Marmalade game SDK support

By , December 16, 2015 12:02 pm

We’ve recently added support for the Marmalade game SDK to C++ Memory Validator.

This article will show you how to configure a Marmalade project for use with C++ Memory Validator, how to setup C++ Memory Validator for use with Marmalade and how to launch a Marmalade game from C++ Memory Validator.

Configuring your project settings

To work with C++ Memory Validator you need to build the x86 Debug configuration and/or the x86 Release configuration of your Marmalade project using Visual Studio.

These configurations need to be built so that they create debug information and so that a PDB file containing debug information is created. The example projects that ship with Marmalade do not do this – you will need to edit them to make the linker stage create debug information.

Editing the compile stage debug information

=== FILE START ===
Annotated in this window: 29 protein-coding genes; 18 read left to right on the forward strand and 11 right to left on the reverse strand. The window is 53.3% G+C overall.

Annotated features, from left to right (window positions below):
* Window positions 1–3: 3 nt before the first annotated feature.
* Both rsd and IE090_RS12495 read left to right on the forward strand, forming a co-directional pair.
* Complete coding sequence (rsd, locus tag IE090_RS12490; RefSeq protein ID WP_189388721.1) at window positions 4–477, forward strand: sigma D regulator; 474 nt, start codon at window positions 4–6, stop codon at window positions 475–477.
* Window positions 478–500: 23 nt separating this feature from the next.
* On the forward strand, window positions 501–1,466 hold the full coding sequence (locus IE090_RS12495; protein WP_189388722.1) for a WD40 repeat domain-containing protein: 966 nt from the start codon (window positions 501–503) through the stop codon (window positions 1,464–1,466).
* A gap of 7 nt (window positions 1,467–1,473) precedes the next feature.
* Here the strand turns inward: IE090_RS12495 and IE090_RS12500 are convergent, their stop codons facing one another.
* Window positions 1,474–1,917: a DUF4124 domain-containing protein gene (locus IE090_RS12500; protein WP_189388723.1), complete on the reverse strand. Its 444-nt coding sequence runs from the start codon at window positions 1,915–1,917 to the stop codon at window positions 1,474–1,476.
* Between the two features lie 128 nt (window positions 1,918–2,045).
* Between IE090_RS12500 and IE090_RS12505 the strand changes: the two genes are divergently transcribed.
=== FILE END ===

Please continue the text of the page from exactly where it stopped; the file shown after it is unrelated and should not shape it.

Editing the link stage debug information


You must ensure that both compile and link stages have the correct settings set. If only compile or only link is set you will not get debugging symbols.

Debugging symbols are important for two reasons:

  • Without symbols C++ Memory Validator cannot find the Marmalade memory allocators and will not be able to track the Marmalade memory allocations your game makes.
  • Without symbols C++ Memory Validator will not be able to turn callstack addresses into class names, function names, filenames and line numbers.

Configuring C++ Memory Validator

In order to work correctly with Marmalade we need to make sure we’re only going to track the memory allocation your game makes with Marmalade and not any of the work that the Marmalade game engine is doing itself. We need to make a few simple changes to C++ Memory Validator.

  • Open the settings dialog. Click Reset. This will reset all C++ Memory Validator settings to the default.
  • Go to the Collect tab, disable the check boxes in the top two groups of check boxes, then enable the single Marmalade check box. The settings should look like shown below.
  • Click OK.


Launching the game

To launch a Marmalade game with C++ Memory Validator we launch the Marmalade simulator and specify the game to run using the Marmalade -via command line argument.

If Marmalade is installed in c:\marmalade then the path to the simulator is